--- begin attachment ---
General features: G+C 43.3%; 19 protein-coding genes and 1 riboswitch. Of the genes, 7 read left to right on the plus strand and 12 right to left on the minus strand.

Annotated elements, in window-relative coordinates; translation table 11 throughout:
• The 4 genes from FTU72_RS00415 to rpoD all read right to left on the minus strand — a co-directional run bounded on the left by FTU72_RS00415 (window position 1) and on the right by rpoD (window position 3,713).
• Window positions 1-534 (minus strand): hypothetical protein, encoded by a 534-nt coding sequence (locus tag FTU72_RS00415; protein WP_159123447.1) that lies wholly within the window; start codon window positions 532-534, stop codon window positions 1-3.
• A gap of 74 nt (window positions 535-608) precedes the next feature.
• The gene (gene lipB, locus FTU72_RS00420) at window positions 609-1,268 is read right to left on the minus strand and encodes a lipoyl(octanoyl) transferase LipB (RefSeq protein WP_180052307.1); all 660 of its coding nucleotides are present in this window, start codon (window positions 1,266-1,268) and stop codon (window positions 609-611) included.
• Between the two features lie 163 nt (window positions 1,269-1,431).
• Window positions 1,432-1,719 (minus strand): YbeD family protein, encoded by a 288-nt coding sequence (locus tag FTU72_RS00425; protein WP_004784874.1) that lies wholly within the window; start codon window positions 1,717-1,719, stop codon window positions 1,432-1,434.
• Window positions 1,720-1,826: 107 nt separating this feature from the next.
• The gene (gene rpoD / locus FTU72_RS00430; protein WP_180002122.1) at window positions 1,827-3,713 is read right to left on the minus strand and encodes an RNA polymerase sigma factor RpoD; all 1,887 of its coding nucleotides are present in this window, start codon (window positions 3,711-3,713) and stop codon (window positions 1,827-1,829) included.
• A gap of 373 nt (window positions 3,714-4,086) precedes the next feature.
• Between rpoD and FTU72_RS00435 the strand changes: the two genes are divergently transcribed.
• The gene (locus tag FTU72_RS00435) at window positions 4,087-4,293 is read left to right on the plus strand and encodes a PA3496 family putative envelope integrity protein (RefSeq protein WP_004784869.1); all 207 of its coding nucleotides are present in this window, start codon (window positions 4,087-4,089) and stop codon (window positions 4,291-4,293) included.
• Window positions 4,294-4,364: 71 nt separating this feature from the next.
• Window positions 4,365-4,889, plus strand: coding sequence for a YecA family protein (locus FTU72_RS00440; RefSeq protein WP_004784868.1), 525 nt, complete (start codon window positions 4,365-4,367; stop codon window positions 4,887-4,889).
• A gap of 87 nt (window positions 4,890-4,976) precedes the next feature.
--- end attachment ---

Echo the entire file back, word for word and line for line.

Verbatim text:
General features: G+C 43.3%; 19 protein-coding genes and 1 riboswitch. Of the genes, 7 read left to right on the plus strand and 12 right to left on the minus strand.

Annotated elements, in window-relative coordinates; translation table 11 throughout:
• The 4 genes from FTU72_RS00415 to rpoD all read right to left on the minus strand — a co-directional run bounded on the left by FTU72_RS00415 (window position 1) and on the right by rpoD (window position 3,713).
• Window positions 1-534 (minus strand): hypothetical protein, encoded by a 534-nt coding sequence (locus tag FTU72_RS00415; protein WP_159123447.1) that lies wholly within the window; start codon window positions 532-534, stop codon window positions 1-3.
• A gap of 74 nt (window positions 535-608) precedes the next feature.
• The gene (gene lipB, locus FTU72_RS00420) at window positions 609-1,268 is read right to left on the minus strand and encodes a lipoyl(octanoyl) transferase LipB (RefSeq protein WP_180052307.1); all 660 of its coding nucleotides are present in this window, start codon (window positions 1,266-1,268) and stop codon (window positions 609-611) included.
• Between the two features lie 163 nt (window positions 1,269-1,431).
• Window positions 1,432-1,719 (minus strand): YbeD family protein, encoded by a 288-nt coding sequence (locus tag FTU72_RS00425; protein WP_004784874.1) that lies wholly within the window; start codon window positions 1,717-1,719, stop codon window positions 1,432-1,434.
• Window positions 1,720-1,826: 107 nt separating this feature from the next.
• The gene (gene rpoD / locus FTU72_RS00430; protein WP_180002122.1) at window positions 1,827-3,713 is read right to left on the minus strand and encodes an RNA polymerase sigma factor RpoD; all 1,887 of its coding nucleotides are present in this window, start codon (window positions 3,711-3,713) and stop codon (window positions 1,827-1,829) included.
• A gap of 373 nt (window positions 3,714-4,086) precedes the next feature.
• Between rpoD and FTU72_RS00435 the strand changes: the two genes are divergently transcribed.
• The gene (locus tag FTU72_RS00435) at window positions 4,087-4,293 is read left to right on the plus strand and encodes a PA3496 family putative envelope integrity protein (RefSeq protein WP_004784869.1); all 207 of its coding nucleotides are present in this window, start codon (window positions 4,087-4,089) and stop codon (window positions 4,291-4,293) included.
• Window positions 4,294-4,364: 71 nt separating this feature from the next.
• Window positions 4,365-4,889, plus strand: coding sequence for a YecA family protein (locus FTU72_RS00440; RefSeq protein WP_004784868.1), 525 nt, complete (start codon window positions 4,365-4,367; stop codon window positions 4,887-4,889).
• A gap of 87 nt (window positions 4,890-4,976) precedes the next feature.